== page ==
Supplements and Medications Interactions

At your last checkup, your doctor told you to take calcium 500 – 600 mg twice a day because your bone density tests indicate that you have osteopenia. Osteopenia is a decrease in bone mineral density below normal reference values, but not low enough to meet a diagnosis of osteoporosis.

Ok, no big deal. You pick some up and begin taking them. Wait, there could be a big deal. Do you take medication for your thyroid, such as levothyroxine? Are you taking doxycycline or ciprofloxacin for an infection? If yes, you cannot take the calcium supplements with the thyroid medication or the antibiotic. They need to be separated by two hours. There are other medications that are made less effective by calcium. 

March 22, 2023

Calcium effects – Medication interactions

Calcium binds up the medications (those that are affected by it) and makes them less available for absorption and may decrease the effectiveness of your medications. Some of your medications may increase the absorption of calcium causing too much calcium in your body. Kidney problems or serious side effects of calcium may occur.

You may have tolerated problems in your earlier years, but now you are 60 or older and things are changing. Your kidneys don’t filter as well. Your liver may not be able to metabolize things as well as it once did, causing an increase in side effect problems or adverse drug events.

Be more aware of supplements and drug interactions

I want you to be more aware of what can impact your medications. Some things cause too little of your medication to be absorbed. Some things cause too much of your medication to be absorbed. If you are taking supplements, find out what you can and cannot take with your current meds. Find out the best time to take your supplements.

Iron, Potassium, Vitamin K

Over-the-counter Iron supplements, potassium supplements, or vitamin K supplements can cause problems too. St. John’s wort is another supplement that may cause problems. A lot of folks are on medications that are used to treat high blood pressure medications, heart medications, antidepressant medications, and blood thinners such as warfarin, or antiviral medications.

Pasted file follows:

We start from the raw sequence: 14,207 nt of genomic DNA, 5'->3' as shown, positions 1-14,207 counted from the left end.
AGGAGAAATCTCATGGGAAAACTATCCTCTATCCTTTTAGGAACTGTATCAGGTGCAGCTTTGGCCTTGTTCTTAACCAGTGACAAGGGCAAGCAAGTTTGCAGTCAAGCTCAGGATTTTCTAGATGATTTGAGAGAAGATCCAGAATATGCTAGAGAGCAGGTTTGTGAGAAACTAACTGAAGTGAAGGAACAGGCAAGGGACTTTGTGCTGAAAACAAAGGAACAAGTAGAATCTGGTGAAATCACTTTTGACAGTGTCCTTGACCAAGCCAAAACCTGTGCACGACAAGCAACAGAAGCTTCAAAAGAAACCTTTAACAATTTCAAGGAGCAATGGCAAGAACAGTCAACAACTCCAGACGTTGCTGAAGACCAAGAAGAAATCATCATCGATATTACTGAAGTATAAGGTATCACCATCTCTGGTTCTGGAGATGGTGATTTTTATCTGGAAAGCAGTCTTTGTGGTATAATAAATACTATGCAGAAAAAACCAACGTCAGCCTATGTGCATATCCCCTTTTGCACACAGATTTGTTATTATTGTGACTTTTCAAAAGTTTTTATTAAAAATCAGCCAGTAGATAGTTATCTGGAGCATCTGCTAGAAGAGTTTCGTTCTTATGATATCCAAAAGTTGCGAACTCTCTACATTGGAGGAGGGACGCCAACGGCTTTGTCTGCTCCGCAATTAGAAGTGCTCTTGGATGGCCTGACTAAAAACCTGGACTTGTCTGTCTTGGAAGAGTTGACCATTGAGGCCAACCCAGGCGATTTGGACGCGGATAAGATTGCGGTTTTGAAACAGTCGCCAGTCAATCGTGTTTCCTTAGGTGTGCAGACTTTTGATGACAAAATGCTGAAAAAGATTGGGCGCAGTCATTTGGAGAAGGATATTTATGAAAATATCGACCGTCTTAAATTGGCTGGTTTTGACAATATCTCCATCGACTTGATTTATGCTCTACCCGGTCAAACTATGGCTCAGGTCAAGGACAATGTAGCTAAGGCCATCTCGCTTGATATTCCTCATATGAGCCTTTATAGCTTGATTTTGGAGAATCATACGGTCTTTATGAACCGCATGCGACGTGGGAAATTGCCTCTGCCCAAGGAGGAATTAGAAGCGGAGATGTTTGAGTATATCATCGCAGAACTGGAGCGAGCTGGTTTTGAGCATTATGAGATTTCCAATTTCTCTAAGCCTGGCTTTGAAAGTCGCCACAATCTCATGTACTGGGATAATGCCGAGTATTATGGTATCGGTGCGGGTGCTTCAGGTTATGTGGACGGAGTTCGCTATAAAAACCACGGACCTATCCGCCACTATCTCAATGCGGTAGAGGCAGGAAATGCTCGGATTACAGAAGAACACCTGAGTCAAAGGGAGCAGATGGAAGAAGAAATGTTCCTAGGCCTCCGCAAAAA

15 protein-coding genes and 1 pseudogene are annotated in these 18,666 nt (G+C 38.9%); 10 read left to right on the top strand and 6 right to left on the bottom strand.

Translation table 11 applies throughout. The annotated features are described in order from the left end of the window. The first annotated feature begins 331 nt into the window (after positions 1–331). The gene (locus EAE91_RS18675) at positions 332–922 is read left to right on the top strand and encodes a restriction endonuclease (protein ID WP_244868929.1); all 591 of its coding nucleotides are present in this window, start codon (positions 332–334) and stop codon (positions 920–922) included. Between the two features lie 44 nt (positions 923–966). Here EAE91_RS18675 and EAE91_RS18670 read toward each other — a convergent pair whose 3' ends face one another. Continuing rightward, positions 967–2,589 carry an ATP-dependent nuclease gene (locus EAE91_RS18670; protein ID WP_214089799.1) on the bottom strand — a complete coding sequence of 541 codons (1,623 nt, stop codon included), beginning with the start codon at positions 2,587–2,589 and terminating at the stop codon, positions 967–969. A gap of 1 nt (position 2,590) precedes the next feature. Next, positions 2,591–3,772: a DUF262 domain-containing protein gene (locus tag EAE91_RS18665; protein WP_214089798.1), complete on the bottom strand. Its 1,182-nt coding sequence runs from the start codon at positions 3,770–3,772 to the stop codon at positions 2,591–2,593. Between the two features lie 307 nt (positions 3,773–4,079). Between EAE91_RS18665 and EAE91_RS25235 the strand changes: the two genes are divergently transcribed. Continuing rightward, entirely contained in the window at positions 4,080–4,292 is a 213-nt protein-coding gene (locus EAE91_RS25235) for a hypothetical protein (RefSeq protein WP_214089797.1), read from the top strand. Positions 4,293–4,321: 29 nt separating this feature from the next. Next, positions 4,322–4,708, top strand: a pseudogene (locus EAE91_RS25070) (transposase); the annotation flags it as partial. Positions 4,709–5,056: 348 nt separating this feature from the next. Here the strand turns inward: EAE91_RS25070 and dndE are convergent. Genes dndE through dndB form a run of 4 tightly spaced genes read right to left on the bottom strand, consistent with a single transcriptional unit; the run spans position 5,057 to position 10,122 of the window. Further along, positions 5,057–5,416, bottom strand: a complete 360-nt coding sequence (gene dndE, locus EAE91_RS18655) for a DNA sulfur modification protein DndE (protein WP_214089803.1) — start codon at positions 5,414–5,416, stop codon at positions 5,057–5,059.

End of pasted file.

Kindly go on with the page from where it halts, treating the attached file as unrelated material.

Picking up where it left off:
It matters!

You need to know what can and can’t be taken together. You need to know when to take what. You need to know that the fat-soluble vitamins A,D,E,K can build up in your body. Some of you have been told that you “pee out what your body doesn’t absorb” which is not entirely true. Did you know that your body can only absorb 500 – 600 mg of calcium at a time?

PPI’s and Medication interactions

Even gastric acidity affects some medications. Are you taking a proton pump inhibitor (PPI) such as Prilosec® (omeprazole), Nexium® (esomeprazole), Prevacid® (lansoprazole), etc.? If you have to take an iron supplement and you take a PPI, your iron is probably not being absorbed as the gastric acid is “less acidy.”

Certain foods can also interfere with medication absorption. Examples include Grapefruit, Kale, Dairy, Yogurt, Alcohol, and Tyramine-rich foods.

Common things that we don’t think about that affect medications:

  1. ·       Nicotine use
  2. ·       Alcohol
  3. ·       Caffeine
  4. ·       Our diet
  5. ·       Changes in medical conditions
  6. ·       Changes in illness (usually a decline)
  7. ·       Infections

Aging and what the body does to drugs

With aging comes changing pharmacokinetics. Pharmacokinetics is what the body does to drugs. These changes include Absorption, Distribution across body compartments, Metabolism, and Excretion. The metabolism and excretion of many drugs decrease, which means your dosage probably needs to decrease as well. Absorption is not usually a clinically significant problem unless other factors come into play. As we age body fat usually increases and total body water decreases. This can affect the distribution of drugs that are lipophilic (dissolves in lipids or fats). Hepatic (liver) metabolism through the cytochrome P-450 system, decreases with age. Renal (kidney) elimination. This one actually begins to decline at about age 40.

As you can see, there are a lot of factors that can impact your medication’s ability to do its job. Your pharmacist can help you with these issues.